Gastric Sleeve Surgery (gastroplasty) is a new form of bariatric surgery that helps fight obesity in an effective manner. Sleeve surgery works by reducing the volume of your stomach by cutting a major portion of it, almost near 60% to 85%. This restricts your appetite by controlling the amount of food your body can take in and removing the hormones that enhance appetite…
As opposed to other bariatric surgeries, gastric sleeve surgery (gastroplasty) is quite effective in weight reduction and control. However, as with every other thing, there are certain pros and cons associated with the process that is reviewed below:
Advantages of Gastric Sleeve Surgery
The major advantage of going through a gastric sleeve surgery is that it reduces weight fast. Within the first year after the surgery, you can have up to 60% of extra weight loss quite easily and it has a relatively less restricting diet than that in other bariatric surgeries.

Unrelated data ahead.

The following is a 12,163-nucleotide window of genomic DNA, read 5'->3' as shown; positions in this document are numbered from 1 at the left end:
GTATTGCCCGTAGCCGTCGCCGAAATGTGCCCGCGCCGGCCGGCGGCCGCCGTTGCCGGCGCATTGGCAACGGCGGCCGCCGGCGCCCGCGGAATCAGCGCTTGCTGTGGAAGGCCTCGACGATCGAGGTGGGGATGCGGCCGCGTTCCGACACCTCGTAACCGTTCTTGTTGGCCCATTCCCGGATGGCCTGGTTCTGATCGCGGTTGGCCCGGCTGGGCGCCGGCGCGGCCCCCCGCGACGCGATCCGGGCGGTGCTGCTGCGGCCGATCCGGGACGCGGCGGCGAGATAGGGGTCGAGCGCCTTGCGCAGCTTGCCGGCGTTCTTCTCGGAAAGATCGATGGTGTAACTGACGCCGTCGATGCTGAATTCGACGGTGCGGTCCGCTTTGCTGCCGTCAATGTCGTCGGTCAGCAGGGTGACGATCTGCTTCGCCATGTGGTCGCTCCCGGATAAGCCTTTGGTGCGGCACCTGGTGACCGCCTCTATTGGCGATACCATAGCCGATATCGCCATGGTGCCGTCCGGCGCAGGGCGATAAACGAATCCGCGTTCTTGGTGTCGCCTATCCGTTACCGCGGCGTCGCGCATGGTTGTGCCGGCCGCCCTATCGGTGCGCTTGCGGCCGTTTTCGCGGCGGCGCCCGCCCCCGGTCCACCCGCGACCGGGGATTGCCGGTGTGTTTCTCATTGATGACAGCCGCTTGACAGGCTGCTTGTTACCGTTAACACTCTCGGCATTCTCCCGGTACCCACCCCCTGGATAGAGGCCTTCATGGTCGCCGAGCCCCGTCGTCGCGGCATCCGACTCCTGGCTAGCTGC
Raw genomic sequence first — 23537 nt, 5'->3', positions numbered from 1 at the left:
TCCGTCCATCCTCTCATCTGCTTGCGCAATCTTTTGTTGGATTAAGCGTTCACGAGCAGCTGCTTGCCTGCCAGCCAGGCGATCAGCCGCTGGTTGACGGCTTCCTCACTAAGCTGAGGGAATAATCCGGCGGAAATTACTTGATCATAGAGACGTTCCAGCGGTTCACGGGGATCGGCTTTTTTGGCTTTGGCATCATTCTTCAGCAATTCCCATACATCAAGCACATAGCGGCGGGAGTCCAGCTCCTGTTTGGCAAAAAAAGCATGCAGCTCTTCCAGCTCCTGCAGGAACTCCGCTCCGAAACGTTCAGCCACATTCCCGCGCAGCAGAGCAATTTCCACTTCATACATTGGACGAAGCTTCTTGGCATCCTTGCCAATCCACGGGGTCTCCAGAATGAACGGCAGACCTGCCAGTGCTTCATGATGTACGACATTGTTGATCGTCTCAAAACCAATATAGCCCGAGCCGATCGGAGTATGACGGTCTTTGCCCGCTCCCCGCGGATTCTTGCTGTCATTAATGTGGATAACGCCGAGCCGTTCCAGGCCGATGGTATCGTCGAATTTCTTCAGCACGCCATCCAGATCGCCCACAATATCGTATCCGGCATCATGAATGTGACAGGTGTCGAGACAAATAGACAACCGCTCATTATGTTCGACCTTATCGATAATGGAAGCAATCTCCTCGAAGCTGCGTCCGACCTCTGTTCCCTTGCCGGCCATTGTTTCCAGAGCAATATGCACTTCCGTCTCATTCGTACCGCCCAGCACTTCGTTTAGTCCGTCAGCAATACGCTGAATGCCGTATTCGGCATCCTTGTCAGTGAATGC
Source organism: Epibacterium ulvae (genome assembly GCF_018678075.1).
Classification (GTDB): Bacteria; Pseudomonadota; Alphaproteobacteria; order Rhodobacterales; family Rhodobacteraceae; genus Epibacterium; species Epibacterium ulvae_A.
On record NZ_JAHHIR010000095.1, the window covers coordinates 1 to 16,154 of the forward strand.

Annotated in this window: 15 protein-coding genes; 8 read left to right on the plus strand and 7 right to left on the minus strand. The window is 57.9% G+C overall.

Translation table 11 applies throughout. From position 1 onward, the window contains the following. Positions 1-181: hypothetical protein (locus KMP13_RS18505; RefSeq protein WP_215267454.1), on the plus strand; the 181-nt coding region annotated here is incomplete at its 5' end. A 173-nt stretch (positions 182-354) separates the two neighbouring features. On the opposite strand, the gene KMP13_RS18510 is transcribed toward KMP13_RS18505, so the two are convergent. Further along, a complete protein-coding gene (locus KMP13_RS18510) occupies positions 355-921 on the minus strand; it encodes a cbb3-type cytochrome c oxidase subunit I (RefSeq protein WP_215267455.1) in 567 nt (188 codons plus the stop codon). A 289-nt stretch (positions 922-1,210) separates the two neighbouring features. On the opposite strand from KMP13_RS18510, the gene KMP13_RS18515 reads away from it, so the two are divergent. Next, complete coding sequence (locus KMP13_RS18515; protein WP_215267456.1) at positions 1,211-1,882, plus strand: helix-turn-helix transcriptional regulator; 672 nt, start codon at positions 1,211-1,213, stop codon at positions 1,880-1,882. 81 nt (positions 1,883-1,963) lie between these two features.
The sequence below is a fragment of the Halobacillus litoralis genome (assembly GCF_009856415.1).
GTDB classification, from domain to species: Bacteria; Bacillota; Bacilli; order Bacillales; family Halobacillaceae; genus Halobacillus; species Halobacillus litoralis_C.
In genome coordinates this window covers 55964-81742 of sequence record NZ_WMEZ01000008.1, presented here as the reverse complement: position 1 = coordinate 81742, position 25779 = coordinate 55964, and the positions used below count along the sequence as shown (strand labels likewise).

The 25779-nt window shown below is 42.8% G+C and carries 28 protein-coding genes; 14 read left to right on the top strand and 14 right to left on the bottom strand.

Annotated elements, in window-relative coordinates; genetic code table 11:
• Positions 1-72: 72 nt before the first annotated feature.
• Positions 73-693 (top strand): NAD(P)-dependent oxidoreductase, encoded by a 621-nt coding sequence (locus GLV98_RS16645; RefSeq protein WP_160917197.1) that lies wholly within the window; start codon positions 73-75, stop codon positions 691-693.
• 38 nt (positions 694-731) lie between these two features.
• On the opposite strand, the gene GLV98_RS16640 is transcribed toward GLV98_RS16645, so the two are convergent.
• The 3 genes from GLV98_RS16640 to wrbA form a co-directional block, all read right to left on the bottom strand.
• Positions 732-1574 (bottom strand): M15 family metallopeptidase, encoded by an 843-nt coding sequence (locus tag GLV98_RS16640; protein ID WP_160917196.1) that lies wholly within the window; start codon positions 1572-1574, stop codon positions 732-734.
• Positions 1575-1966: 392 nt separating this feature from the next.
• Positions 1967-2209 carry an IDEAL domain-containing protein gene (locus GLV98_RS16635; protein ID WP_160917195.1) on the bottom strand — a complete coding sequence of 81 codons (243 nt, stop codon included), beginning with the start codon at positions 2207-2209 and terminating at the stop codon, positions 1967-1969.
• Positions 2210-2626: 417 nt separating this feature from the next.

Gastric Sleeve surgery (gastroplasty) is also less invasive and ensures that the natural nerves of the stomach and intestine are not altered or damaged in any way. The process does not require any foreign device to be inserted into the body such as lap band. For better results, gastric sleeve surgery is often followed by a duodenal switch which can be highly effective for highly obese patients.
Gastric Sleeve Complications
As with every other medical course of action, gastric sleeve surgery also has its fair share of disadvantages, which should be understood by you before going through the process. The process is a permanent change in your body and absolutely irreversible, which in itself is a major drawback. Moreover, it is not a malabsorption process and can result in an inadequate level of weight gain or loss.
With time, the ‘sleeve’ that is created in place of your stomach can stretch and you may have to face leakage where the stapling is done. Additionally, you may be required to follow up the surgery with the further procedure and an exercise regime. Since gastric sleeve surgery is relatively new, it is still difficult to predict its long-term results and therefore, it is not mostly covered under insurance.